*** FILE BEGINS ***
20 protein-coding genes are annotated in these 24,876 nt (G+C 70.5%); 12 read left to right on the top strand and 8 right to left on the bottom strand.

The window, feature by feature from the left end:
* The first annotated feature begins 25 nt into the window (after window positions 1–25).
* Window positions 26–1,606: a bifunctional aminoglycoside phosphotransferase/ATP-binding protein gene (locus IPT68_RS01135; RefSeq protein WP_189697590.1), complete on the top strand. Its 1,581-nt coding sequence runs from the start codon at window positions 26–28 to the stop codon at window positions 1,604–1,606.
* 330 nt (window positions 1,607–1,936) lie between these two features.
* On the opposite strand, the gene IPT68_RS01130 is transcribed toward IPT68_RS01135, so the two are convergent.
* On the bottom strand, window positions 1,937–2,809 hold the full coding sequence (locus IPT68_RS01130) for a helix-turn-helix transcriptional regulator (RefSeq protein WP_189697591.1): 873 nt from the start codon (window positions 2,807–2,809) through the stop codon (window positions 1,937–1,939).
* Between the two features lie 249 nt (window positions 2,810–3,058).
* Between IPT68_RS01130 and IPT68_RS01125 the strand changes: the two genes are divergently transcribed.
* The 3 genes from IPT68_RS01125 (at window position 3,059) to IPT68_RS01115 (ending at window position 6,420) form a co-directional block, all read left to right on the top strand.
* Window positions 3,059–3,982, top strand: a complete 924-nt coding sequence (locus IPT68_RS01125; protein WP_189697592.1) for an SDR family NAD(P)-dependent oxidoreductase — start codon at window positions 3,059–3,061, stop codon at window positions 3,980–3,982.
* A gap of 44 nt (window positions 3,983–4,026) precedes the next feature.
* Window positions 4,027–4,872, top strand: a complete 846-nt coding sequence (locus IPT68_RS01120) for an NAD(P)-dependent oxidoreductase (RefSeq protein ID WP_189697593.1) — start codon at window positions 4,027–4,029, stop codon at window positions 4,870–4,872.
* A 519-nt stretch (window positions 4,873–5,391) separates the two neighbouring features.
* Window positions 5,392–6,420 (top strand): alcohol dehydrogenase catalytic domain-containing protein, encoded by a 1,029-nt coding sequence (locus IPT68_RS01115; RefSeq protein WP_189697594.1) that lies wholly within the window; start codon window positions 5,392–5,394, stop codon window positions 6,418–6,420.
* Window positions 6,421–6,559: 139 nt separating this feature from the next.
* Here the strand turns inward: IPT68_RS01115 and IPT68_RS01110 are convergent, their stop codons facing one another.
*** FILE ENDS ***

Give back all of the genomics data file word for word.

20 protein-coding genes are annotated in these 24,876 nt (G+C 70.5%); 12 read left to right on the top strand and 8 right to left on the bottom strand.

The window, feature by feature from the left end:
* The first annotated feature begins 25 nt into the window (after window positions 1–25).
* Window positions 26–1,606: a bifunctional aminoglycoside phosphotransferase/ATP-binding protein gene (locus IPT68_RS01135; RefSeq protein WP_189697590.1), complete on the top strand. Its 1,581-nt coding sequence runs from the start codon at window positions 26–28 to the stop codon at window positions 1,604–1,606.
* 330 nt (window positions 1,607–1,936) lie between these two features.
* On the opposite strand, the gene IPT68_RS01130 is transcribed toward IPT68_RS01135, so the two are convergent.
* On the bottom strand, window positions 1,937–2,809 hold the full coding sequence (locus IPT68_RS01130) for a helix-turn-helix transcriptional regulator (RefSeq protein WP_189697591.1): 873 nt from the start codon (window positions 2,807–2,809) through the stop codon (window positions 1,937–1,939).
* Between the two features lie 249 nt (window positions 2,810–3,058).
* Between IPT68_RS01130 and IPT68_RS01125 the strand changes: the two genes are divergently transcribed.
* The 3 genes from IPT68_RS01125 (at window position 3,059) to IPT68_RS01115 (ending at window position 6,420) form a co-directional block, all read left to right on the top strand.
* Window positions 3,059–3,982, top strand: a complete 924-nt coding sequence (locus IPT68_RS01125; protein WP_189697592.1) for an SDR family NAD(P)-dependent oxidoreductase — start codon at window positions 3,059–3,061, stop codon at window positions 3,980–3,982.
* A gap of 44 nt (window positions 3,983–4,026) precedes the next feature.
* Window positions 4,027–4,872, top strand: a complete 846-nt coding sequence (locus IPT68_RS01120) for an NAD(P)-dependent oxidoreductase (RefSeq protein ID WP_189697593.1) — start codon at window positions 4,027–4,029, stop codon at window positions 4,870–4,872.
* A 519-nt stretch (window positions 4,873–5,391) separates the two neighbouring features.
* Window positions 5,392–6,420 (top strand): alcohol dehydrogenase catalytic domain-containing protein, encoded by a 1,029-nt coding sequence (locus IPT68_RS01115; RefSeq protein WP_189697594.1) that lies wholly within the window; start codon window positions 5,392–5,394, stop codon window positions 6,418–6,420.
* Window positions 6,421–6,559: 139 nt separating this feature from the next.
* Here the strand turns inward: IPT68_RS01115 and IPT68_RS01110 are convergent, their stop codons facing one another.